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Private John Jeremiah

Waterloo 200


Captain Campbell's (Major) Company No.5.

1 May 1793 - 16 Jun 1887

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Submitted by: Neil Carey

Date added: 30 May 2015

Private John Jeremiah volunteered into the 2nd battalion 23rd Foot at Bristol in April 1813 aged 19, having transferred from the Monmouthshire and Brecon Militia. Like many other militiamen of the era he had taken up the option of a “short” 7-year enlistment. Arguably this was part of the first mass volunteering movement into the previously shunned British Army. As a “Royal” Regiment making an illustrious name for itself in the Peninsular War,the Welch Fusiliers would have been an especially attractive proposition for volunteers; and a relative one Thomas Jeremiah was already serving in theregiment’s ranks. An alternative interpretation is that since the local militia were about to be packed off to Ireland for garrison duty, John perhaps saw the advantage of collecting a bounty from instead enlisting in the regulars!

Born in 1793 in Goytre South Wales John is described as alabourer, 5ft 7 inches and with grey eyes. By October 1814 he had transferred to the elite 1st Battalion in York Barracks in Chelsea, London. He later moved to Gosport. Receiving the news of the “Hundred” Days the Regiment shipped quickly to Belgium on the 23rd-30th March. Wellington was glad to receive such an experienced Peninsular unit of over 700 officers and men. After an inspection the Duke said to the veteran General Lowry Cole: “I saw the 23rd the other day and I never saw a regiment in such order. They are not strong in numbers, but it was the most complete and handsome military body I ever looked at.” That was quite an endorsement coming from a general not known for giving lavish praise.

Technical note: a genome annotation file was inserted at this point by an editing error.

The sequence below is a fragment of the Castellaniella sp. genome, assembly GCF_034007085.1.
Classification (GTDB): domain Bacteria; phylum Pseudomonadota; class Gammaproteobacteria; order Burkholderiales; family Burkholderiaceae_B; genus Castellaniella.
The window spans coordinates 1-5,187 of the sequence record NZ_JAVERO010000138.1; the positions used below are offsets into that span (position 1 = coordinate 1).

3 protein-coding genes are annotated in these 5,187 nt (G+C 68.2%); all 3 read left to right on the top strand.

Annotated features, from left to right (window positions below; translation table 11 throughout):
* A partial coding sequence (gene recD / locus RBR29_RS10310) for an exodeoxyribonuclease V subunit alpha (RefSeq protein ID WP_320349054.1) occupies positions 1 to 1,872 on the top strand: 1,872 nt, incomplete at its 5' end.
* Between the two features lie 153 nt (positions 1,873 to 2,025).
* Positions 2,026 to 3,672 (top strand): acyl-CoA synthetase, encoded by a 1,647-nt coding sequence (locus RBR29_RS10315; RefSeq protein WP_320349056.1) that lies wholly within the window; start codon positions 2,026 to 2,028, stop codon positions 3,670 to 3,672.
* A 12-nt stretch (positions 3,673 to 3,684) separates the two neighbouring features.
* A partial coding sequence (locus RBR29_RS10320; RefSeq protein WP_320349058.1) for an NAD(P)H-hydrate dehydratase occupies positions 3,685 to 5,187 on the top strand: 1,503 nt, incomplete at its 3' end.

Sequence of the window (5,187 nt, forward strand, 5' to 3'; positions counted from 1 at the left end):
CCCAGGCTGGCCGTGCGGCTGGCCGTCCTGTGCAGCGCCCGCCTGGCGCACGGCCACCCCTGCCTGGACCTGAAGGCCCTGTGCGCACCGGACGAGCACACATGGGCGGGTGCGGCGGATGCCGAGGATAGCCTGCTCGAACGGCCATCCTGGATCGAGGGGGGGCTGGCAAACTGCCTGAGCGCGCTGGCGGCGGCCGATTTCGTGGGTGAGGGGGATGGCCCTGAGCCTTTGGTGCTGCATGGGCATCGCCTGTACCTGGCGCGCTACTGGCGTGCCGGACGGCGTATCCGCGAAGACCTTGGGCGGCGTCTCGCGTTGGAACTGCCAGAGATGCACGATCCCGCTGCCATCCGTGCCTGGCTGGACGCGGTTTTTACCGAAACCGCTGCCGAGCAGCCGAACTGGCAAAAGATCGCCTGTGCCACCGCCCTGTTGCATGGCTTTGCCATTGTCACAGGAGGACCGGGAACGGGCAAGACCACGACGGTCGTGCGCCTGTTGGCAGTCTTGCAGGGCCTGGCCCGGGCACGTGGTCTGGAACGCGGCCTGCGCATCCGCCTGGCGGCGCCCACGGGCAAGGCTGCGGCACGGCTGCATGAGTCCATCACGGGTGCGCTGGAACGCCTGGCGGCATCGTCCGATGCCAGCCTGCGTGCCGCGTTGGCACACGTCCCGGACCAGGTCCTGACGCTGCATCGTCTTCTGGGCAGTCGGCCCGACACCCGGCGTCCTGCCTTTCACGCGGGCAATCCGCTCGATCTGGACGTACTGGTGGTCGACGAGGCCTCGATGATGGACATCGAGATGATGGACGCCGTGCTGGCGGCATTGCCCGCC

Waterloo was John’s first and last battle. Trusted with guarding the vulnerable extreme right of Wellington’s army, the regiment later moved into the first line behind Hougoumont. They spent much of the battle in square alternately fighting off massed French Cuirassiers and Carabiniers, or under galling fire from the powerful French artillery and skirmishers. They suffered “only” about 100 casualties, including the death of their 32-year old Colonel Henry Ellis. Their losses were therefore lighter than most units of their size and they joined in the general advance at 7.30pm.

After further duty in the Paris garrison and (ironically) in Ireland John was honourably discharged in 1820, and returned to South Wales. His daughter Rachel married my Great Great Great Grandfather James Carey. Living until 1887 aged 94 years, John was one of the last survivors of the battle, and I greatly treasure the photograph below of him near the end of his life. Hundreds including military representatives attended his funeral. His story is remembered in a display this year at the Pontypool Museum, Gwent.

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